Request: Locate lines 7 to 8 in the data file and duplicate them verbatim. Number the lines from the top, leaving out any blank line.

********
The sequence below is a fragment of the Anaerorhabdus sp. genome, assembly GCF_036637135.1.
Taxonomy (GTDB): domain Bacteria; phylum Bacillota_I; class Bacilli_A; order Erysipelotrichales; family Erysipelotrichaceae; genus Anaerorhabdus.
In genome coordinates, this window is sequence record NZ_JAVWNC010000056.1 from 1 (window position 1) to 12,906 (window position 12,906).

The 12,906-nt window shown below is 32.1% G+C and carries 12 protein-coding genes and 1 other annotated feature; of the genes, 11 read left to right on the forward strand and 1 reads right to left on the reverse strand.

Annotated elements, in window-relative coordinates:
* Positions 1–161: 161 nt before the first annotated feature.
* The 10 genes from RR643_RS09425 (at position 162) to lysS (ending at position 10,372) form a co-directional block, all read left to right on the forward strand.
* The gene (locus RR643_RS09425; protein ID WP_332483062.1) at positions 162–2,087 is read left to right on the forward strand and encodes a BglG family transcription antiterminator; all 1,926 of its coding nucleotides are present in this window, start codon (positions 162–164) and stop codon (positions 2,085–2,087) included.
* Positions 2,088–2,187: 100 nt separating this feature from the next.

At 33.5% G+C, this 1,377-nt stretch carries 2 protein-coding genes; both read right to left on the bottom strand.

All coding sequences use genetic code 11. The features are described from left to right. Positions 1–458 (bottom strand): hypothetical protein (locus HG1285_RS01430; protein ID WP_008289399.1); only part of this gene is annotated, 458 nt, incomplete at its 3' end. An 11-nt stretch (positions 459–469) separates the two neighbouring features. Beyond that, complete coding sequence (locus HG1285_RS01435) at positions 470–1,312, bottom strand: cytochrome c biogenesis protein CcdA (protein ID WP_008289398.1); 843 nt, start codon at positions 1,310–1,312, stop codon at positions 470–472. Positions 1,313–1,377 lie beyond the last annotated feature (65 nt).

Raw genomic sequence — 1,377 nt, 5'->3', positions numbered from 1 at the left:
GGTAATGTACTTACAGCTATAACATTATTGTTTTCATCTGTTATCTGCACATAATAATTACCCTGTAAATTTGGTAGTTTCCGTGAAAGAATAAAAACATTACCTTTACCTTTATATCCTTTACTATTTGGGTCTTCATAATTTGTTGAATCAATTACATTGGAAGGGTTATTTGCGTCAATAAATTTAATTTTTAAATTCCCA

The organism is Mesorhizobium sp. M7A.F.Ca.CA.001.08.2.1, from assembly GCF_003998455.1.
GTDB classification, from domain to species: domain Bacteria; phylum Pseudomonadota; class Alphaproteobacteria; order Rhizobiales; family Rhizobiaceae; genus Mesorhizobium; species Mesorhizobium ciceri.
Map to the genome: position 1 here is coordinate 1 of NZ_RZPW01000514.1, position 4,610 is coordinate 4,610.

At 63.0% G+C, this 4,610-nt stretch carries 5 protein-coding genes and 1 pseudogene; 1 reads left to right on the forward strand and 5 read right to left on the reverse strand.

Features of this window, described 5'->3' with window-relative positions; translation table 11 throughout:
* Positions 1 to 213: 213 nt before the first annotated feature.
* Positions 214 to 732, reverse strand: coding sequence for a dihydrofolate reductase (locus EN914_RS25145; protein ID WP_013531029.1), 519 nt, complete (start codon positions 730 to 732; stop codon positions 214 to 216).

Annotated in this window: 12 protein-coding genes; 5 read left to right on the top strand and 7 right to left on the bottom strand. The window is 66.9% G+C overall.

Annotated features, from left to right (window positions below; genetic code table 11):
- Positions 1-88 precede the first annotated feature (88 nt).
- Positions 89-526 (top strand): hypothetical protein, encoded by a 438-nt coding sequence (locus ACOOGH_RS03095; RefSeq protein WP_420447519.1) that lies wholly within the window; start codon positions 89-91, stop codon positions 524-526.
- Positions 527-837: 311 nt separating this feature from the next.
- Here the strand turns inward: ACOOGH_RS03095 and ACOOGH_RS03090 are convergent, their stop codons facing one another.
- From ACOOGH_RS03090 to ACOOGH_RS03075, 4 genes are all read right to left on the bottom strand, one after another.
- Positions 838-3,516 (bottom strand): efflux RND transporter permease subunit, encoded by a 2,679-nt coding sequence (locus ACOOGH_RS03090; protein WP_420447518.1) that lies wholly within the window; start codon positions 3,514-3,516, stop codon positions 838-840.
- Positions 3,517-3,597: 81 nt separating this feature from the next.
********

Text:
* The 10 genes from RR643_RS09425 (at position 162) to lysS (ending at position 10,372) form a co-directional block, all read left to right on the forward strand.
* The gene (locus RR643_RS09425; protein ID WP_332483062.1) at positions 162–2,087 is read left to right on the forward strand and encodes a BglG family transcription antiterminator; all 1,926 of its coding nucleotides are present in this window, start codon (positions 162–164) and stop codon (positions 2,085–2,087) included.